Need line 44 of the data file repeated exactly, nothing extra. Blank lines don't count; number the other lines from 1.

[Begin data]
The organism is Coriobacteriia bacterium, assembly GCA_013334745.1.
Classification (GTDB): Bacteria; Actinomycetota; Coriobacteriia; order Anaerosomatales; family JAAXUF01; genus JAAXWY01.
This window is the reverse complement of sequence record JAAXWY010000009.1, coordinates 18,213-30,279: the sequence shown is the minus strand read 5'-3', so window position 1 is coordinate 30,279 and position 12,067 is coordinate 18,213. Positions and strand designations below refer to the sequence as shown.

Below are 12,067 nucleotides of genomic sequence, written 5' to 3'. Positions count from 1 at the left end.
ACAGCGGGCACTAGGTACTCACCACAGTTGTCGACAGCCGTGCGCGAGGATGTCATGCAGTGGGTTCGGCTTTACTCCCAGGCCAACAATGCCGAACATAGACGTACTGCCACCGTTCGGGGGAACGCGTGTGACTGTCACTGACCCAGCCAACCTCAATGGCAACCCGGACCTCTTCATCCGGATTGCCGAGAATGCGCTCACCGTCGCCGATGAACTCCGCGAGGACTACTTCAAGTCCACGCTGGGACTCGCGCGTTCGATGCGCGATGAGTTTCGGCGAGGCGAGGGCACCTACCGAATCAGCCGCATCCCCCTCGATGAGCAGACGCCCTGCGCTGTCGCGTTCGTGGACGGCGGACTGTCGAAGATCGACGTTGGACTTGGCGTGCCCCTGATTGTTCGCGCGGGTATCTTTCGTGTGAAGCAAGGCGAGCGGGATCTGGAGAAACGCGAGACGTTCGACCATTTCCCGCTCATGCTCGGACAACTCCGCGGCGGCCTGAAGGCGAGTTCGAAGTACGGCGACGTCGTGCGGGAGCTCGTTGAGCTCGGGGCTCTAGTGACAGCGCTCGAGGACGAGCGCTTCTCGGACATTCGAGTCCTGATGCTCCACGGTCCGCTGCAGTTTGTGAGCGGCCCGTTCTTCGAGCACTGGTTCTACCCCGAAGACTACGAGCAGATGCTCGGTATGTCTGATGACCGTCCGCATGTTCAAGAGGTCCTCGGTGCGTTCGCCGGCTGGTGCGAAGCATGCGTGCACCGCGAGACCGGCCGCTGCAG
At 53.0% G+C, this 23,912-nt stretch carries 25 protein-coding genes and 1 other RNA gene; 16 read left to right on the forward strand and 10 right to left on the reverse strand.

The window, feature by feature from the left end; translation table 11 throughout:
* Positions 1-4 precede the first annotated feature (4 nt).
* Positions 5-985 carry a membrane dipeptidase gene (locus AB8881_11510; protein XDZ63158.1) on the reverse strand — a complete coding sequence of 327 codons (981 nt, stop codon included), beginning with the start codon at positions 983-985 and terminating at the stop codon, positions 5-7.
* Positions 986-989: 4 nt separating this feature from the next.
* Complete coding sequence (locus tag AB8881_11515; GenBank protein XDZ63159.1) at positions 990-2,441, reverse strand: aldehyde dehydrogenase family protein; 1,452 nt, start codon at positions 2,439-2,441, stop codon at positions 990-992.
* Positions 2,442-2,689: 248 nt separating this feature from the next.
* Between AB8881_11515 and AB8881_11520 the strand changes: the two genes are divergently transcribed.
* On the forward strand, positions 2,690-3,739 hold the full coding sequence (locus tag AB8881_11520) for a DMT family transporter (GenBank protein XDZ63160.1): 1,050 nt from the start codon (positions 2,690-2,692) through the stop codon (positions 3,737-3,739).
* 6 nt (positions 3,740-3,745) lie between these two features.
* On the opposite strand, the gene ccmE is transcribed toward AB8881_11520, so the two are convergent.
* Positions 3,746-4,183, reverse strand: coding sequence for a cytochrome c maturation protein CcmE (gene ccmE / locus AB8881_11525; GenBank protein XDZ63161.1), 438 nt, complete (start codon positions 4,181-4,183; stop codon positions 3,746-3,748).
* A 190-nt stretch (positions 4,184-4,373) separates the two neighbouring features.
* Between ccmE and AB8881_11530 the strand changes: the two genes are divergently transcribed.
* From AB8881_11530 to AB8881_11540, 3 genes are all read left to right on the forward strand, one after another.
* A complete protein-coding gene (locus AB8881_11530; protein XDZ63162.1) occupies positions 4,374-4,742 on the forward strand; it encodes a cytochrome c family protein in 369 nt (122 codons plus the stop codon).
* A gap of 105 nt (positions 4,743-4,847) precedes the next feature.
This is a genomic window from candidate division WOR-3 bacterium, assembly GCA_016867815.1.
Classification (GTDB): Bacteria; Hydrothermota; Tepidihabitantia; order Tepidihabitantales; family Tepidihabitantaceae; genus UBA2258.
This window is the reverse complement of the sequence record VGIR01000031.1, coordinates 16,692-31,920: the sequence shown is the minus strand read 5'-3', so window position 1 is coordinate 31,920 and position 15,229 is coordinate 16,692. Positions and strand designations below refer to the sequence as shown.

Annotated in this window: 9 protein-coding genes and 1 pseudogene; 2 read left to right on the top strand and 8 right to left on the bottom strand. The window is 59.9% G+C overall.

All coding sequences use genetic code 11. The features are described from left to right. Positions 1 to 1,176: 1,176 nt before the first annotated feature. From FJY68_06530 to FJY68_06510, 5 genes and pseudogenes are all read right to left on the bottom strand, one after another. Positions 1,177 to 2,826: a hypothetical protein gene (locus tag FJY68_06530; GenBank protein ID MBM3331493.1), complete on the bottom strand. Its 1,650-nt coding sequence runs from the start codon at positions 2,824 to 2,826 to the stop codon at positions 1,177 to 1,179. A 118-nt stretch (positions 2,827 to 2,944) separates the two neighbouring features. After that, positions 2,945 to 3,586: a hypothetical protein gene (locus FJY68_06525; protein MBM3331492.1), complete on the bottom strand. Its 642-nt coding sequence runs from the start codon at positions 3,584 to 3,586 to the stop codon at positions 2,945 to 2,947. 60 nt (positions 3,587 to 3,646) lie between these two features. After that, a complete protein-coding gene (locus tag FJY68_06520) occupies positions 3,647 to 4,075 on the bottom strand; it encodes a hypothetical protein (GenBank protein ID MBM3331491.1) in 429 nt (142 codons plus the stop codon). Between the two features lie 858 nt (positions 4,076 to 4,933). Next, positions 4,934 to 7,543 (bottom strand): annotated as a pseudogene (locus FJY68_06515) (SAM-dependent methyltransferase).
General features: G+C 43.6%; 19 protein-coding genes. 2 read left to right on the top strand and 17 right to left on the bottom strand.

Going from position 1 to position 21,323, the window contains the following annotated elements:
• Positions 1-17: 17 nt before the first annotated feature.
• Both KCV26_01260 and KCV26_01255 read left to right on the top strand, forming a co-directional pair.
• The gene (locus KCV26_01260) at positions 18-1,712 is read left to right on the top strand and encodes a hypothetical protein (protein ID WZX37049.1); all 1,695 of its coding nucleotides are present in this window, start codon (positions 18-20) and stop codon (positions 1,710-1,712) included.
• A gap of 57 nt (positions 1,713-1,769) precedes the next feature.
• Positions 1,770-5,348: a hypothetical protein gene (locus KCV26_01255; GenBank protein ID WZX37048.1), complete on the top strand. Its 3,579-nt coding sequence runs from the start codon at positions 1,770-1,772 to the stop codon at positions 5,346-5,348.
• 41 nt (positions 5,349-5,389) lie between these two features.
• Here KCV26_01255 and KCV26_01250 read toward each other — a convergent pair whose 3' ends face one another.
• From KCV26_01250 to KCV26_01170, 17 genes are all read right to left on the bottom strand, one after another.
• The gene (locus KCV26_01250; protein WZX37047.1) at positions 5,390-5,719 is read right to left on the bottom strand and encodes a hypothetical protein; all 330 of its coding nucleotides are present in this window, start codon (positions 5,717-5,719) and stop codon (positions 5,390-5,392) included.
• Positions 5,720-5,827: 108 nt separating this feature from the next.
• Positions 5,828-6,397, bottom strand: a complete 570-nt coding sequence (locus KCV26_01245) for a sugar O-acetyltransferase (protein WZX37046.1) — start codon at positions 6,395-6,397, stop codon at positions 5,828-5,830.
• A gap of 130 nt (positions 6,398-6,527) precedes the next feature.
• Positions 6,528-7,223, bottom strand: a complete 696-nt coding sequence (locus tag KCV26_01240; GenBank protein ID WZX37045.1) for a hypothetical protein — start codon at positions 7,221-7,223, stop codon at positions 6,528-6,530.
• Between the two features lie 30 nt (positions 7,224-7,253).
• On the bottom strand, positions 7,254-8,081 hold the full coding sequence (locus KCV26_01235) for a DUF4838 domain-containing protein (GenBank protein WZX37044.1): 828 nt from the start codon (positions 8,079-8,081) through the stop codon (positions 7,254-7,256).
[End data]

• On the bottom strand, positions 7,254-8,081 hold the full coding sequence (locus KCV26_01235) for a DUF4838 domain-containing protein (GenBank protein WZX37044.1): 828 nt from the start codon (positions 8,079-8,081) through the stop codon (positions 7,254-7,256).